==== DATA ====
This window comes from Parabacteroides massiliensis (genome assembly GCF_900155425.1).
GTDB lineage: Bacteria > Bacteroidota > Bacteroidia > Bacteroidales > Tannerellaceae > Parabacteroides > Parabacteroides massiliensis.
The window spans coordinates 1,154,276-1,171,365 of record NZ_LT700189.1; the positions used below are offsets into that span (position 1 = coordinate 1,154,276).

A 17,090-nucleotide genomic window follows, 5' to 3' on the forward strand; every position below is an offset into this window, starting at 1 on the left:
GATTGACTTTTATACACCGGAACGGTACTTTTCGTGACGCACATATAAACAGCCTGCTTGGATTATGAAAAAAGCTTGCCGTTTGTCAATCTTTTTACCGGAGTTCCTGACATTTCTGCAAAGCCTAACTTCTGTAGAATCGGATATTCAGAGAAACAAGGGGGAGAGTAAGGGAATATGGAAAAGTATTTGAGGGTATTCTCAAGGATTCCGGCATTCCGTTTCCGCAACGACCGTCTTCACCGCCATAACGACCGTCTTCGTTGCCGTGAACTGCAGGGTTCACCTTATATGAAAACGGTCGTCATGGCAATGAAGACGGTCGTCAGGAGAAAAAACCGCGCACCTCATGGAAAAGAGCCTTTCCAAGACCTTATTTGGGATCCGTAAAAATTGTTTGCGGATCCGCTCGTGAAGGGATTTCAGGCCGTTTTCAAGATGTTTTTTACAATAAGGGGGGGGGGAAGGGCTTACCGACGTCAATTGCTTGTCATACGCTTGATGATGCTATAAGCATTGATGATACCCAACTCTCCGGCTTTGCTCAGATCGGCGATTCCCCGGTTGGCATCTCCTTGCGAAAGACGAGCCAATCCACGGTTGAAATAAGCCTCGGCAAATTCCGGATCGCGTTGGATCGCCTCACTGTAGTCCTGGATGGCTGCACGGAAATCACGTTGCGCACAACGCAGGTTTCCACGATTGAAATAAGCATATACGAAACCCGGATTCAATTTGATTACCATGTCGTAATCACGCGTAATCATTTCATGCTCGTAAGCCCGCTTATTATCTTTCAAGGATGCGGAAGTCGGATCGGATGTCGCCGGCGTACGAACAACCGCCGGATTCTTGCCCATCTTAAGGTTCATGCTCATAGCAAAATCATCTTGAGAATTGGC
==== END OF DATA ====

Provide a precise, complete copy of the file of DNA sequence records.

This window comes from Parabacteroides massiliensis (genome assembly GCF_900155425.1).
GTDB lineage: Bacteria > Bacteroidota > Bacteroidia > Bacteroidales > Tannerellaceae > Parabacteroides > Parabacteroides massiliensis.
The window spans coordinates 1,154,276-1,171,365 of record NZ_LT700189.1; the positions used below are offsets into that span (position 1 = coordinate 1,154,276).

A 17,090-nucleotide genomic window follows, 5' to 3' on the forward strand; every position below is an offset into this window, starting at 1 on the left:
GATTGACTTTTATACACCGGAACGGTACTTTTCGTGACGCACATATAAACAGCCTGCTTGGATTATGAAAAAAGCTTGCCGTTTGTCAATCTTTTTACCGGAGTTCCTGACATTTCTGCAAAGCCTAACTTCTGTAGAATCGGATATTCAGAGAAACAAGGGGGAGAGTAAGGGAATATGGAAAAGTATTTGAGGGTATTCTCAAGGATTCCGGCATTCCGTTTCCGCAACGACCGTCTTCACCGCCATAACGACCGTCTTCGTTGCCGTGAACTGCAGGGTTCACCTTATATGAAAACGGTCGTCATGGCAATGAAGACGGTCGTCAGGAGAAAAAACCGCGCACCTCATGGAAAAGAGCCTTTCCAAGACCTTATTTGGGATCCGTAAAAATTGTTTGCGGATCCGCTCGTGAAGGGATTTCAGGCCGTTTTCAAGATGTTTTTTACAATAAGGGGGGGGGGAAGGGCTTACCGACGTCAATTGCTTGTCATACGCTTGATGATGCTATAAGCATTGATGATACCCAACTCTCCGGCTTTGCTCAGATCGGCGATTCCCCGGTTGGCATCTCCTTGCGAAAGACGAGCCAATCCACGGTTGAAATAAGCCTCGGCAAATTCCGGATCGCGTTGGATCGCCTCACTGTAGTCCTGGATGGCTGCACGGAAATCACGTTGCGCACAACGCAGGTTTCCACGATTGAAATAAGCATATACGAAACCCGGATTCAATTTGATTACCATGTCGTAATCACGCGTAATCATTTCATGCTCGTAAGCCCGCTTATTATCTTTCAAGGATGCGGAAGTCGGATCGGATGTCGCCGGCGTACGAACAACCGCCGGATTCTTGCCCATCTTAAGGTTCATGCTCATAGCAAAATCATCTTGAGAATTGGC